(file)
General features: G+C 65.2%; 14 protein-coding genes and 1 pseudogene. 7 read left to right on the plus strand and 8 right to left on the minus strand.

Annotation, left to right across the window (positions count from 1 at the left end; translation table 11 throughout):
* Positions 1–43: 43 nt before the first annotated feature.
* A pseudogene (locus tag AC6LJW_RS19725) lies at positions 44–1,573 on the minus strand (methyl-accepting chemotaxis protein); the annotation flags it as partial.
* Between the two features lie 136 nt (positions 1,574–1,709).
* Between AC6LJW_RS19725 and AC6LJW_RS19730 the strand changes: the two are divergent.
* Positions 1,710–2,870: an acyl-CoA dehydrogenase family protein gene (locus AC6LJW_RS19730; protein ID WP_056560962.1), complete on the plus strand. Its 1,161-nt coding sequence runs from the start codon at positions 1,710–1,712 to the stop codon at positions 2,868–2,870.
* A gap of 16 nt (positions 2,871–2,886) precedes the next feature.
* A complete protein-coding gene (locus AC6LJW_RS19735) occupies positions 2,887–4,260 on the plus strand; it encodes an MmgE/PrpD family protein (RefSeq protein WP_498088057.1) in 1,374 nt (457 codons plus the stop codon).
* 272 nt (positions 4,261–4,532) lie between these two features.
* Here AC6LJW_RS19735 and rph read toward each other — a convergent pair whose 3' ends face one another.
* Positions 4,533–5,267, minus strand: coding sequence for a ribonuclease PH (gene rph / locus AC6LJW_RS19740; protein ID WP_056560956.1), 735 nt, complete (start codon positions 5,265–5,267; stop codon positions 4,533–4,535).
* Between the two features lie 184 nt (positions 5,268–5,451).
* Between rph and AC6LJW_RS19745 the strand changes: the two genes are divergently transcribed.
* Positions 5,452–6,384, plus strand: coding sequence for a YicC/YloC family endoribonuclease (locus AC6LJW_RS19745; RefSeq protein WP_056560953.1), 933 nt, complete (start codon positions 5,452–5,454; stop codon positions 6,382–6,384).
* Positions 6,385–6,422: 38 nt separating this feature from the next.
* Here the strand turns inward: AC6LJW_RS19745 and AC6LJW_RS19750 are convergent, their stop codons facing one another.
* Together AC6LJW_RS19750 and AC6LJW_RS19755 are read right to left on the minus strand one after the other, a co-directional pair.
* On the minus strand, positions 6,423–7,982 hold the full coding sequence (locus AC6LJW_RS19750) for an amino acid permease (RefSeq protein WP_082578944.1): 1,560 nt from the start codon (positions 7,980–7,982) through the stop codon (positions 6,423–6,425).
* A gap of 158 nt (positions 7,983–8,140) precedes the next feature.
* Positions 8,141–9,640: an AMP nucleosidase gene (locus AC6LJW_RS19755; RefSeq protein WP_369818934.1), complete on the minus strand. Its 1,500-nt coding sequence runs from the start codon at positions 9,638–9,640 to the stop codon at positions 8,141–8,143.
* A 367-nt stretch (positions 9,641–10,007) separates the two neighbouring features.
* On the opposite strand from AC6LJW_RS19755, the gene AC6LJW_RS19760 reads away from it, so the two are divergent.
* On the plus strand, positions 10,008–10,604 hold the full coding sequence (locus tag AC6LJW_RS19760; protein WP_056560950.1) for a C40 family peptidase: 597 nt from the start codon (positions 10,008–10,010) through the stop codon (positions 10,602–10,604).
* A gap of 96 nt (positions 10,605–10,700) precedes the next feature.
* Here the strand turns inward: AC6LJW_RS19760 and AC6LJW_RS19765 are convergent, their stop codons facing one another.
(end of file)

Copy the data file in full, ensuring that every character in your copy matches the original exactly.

General features: G+C 65.2%; 14 protein-coding genes and 1 pseudogene. 7 read left to right on the plus strand and 8 right to left on the minus strand.

Annotation, left to right across the window (positions count from 1 at the left end; translation table 11 throughout):
* Positions 1–43: 43 nt before the first annotated feature.
* A pseudogene (locus tag AC6LJW_RS19725) lies at positions 44–1,573 on the minus strand (methyl-accepting chemotaxis protein); the annotation flags it as partial.
* Between the two features lie 136 nt (positions 1,574–1,709).
* Between AC6LJW_RS19725 and AC6LJW_RS19730 the strand changes: the two are divergent.
* Positions 1,710–2,870: an acyl-CoA dehydrogenase family protein gene (locus AC6LJW_RS19730; protein ID WP_056560962.1), complete on the plus strand. Its 1,161-nt coding sequence runs from the start codon at positions 1,710–1,712 to the stop codon at positions 2,868–2,870.
* A gap of 16 nt (positions 2,871–2,886) precedes the next feature.
* A complete protein-coding gene (locus AC6LJW_RS19735) occupies positions 2,887–4,260 on the plus strand; it encodes an MmgE/PrpD family protein (RefSeq protein WP_498088057.1) in 1,374 nt (457 codons plus the stop codon).
* 272 nt (positions 4,261–4,532) lie between these two features.
* Here AC6LJW_RS19735 and rph read toward each other — a convergent pair whose 3' ends face one another.
* Positions 4,533–5,267, minus strand: coding sequence for a ribonuclease PH (gene rph / locus AC6LJW_RS19740; protein ID WP_056560956.1), 735 nt, complete (start codon positions 5,265–5,267; stop codon positions 4,533–4,535).
* Between the two features lie 184 nt (positions 5,268–5,451).
* Between rph and AC6LJW_RS19745 the strand changes: the two genes are divergently transcribed.
* Positions 5,452–6,384, plus strand: coding sequence for a YicC/YloC family endoribonuclease (locus AC6LJW_RS19745; RefSeq protein WP_056560953.1), 933 nt, complete (start codon positions 5,452–5,454; stop codon positions 6,382–6,384).
* Positions 6,385–6,422: 38 nt separating this feature from the next.
* Here the strand turns inward: AC6LJW_RS19745 and AC6LJW_RS19750 are convergent, their stop codons facing one another.
* Together AC6LJW_RS19750 and AC6LJW_RS19755 are read right to left on the minus strand one after the other, a co-directional pair.
* On the minus strand, positions 6,423–7,982 hold the full coding sequence (locus AC6LJW_RS19750) for an amino acid permease (RefSeq protein WP_082578944.1): 1,560 nt from the start codon (positions 7,980–7,982) through the stop codon (positions 6,423–6,425).
* A gap of 158 nt (positions 7,983–8,140) precedes the next feature.
* Positions 8,141–9,640: an AMP nucleosidase gene (locus AC6LJW_RS19755; RefSeq protein WP_369818934.1), complete on the minus strand. Its 1,500-nt coding sequence runs from the start codon at positions 9,638–9,640 to the stop codon at positions 8,141–8,143.
* A 367-nt stretch (positions 9,641–10,007) separates the two neighbouring features.
* On the opposite strand from AC6LJW_RS19755, the gene AC6LJW_RS19760 reads away from it, so the two are divergent.
* On the plus strand, positions 10,008–10,604 hold the full coding sequence (locus tag AC6LJW_RS19760; protein WP_056560950.1) for a C40 family peptidase: 597 nt from the start codon (positions 10,008–10,010) through the stop codon (positions 10,602–10,604).
* A gap of 96 nt (positions 10,605–10,700) precedes the next feature.
* Here the strand turns inward: AC6LJW_RS19760 and AC6LJW_RS19765 are convergent, their stop codons facing one another.